It’s truly amazing how well Sandino incorporated elements of all their sketches into one large narrative, to the point that the final revelation that prisoner P90X is actually Virgin Group mogul Richard Branson (who designed the boredom robot in order to gain perspective on his overly exciting life) made perfect sense. This is a tremendously talented group of performers, and while I feel privileged to have attended their only performance of this specific material, I certainly hope a video recording is made available in the near future. 


Equinox launches Equimatic app on Facebook

Equimatic by EquinoxIf you live in one of the country’s metropolitan centers, you probably know Equinox. For the rest of the world, Equinox is a super posh club gym that caters to the wealthy and fabulous. That’s not to say it’s not a good gym, in fact, by most accounts it’s a fantastic place to workout.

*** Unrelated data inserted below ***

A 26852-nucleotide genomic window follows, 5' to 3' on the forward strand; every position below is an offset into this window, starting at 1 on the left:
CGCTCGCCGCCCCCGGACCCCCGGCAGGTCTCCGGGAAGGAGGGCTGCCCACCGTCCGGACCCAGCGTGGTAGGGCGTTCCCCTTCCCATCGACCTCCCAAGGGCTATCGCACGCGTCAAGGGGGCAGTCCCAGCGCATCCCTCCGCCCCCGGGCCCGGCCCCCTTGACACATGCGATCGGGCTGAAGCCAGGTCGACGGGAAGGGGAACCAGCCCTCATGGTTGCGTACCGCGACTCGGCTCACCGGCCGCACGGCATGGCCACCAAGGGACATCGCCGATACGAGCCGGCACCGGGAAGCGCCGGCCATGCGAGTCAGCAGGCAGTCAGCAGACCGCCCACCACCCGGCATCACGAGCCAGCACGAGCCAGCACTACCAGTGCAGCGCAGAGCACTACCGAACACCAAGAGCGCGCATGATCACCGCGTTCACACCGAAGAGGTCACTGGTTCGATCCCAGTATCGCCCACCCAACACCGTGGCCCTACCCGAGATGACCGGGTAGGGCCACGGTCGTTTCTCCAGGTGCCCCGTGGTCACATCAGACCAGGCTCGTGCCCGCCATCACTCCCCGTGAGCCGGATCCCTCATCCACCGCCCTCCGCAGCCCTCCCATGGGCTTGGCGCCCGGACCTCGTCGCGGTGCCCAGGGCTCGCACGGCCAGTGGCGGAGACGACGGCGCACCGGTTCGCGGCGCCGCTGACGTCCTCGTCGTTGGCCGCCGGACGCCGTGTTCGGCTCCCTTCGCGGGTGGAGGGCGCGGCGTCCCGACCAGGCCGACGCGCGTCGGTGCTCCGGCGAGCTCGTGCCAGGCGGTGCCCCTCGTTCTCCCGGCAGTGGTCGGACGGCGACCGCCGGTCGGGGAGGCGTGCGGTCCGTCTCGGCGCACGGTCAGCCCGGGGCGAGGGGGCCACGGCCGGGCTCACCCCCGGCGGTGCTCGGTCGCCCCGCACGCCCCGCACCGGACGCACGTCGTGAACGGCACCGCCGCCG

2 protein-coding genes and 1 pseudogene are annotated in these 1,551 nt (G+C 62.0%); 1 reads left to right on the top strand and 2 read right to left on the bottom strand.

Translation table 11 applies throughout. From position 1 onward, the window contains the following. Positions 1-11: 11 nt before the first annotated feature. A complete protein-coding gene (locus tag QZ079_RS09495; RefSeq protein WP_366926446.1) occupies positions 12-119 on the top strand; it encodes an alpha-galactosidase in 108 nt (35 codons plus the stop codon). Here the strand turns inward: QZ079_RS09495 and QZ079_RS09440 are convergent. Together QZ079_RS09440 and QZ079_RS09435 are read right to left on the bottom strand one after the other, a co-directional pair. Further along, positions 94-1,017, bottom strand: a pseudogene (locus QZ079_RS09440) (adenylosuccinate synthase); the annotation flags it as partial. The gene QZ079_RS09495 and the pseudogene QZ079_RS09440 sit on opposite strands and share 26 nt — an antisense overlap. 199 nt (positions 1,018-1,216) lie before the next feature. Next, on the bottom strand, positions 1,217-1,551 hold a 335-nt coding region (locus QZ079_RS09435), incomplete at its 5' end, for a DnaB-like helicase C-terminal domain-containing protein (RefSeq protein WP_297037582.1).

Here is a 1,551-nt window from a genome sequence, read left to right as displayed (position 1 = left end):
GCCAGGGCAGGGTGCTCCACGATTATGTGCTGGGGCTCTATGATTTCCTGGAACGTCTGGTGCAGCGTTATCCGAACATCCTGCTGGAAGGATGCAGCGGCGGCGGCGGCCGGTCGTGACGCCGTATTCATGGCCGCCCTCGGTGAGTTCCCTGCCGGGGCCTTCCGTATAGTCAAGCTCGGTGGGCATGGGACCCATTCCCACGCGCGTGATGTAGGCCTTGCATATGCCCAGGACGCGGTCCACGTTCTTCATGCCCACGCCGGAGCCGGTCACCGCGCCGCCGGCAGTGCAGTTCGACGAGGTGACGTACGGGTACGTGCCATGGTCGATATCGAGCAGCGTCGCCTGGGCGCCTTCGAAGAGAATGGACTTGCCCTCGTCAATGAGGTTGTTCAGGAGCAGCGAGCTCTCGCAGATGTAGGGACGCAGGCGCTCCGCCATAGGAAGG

Today, Equinox launched a confidence campaign. Basically it’s an effort to inspire you to get your lazy ass to the gym and get into the kind of shape that will give you confidence. To support the campaign, the company created Equimatic, a Facebook app that works a little bit like Instagram, framing uploaded pictures to look like a polaroid, and giving them a bit of a vintage blur filter. The hope is that confident people from around the world will upload pictures on the Equinox Facebook page, showing off their confidence and sending those pictures to friends and family.

Maybe it’s just me, but I hate getting pictures of my super-fit friends with their shirts off, but that’s probably just because I’m out of shape. And maybe that’s the point. To inspire the people around you to work for a body that will give them the same kind of confidence you have.

The best part of the campaign is that anyone who uploads a photo to the Equinox Facebook page will be eligible for exclusive Equinox rewards. If you’re feeling extra fit, and feel like flaunting it to a few of your closest friends, check out Equinox Equimatic on the Equinox Facebook page.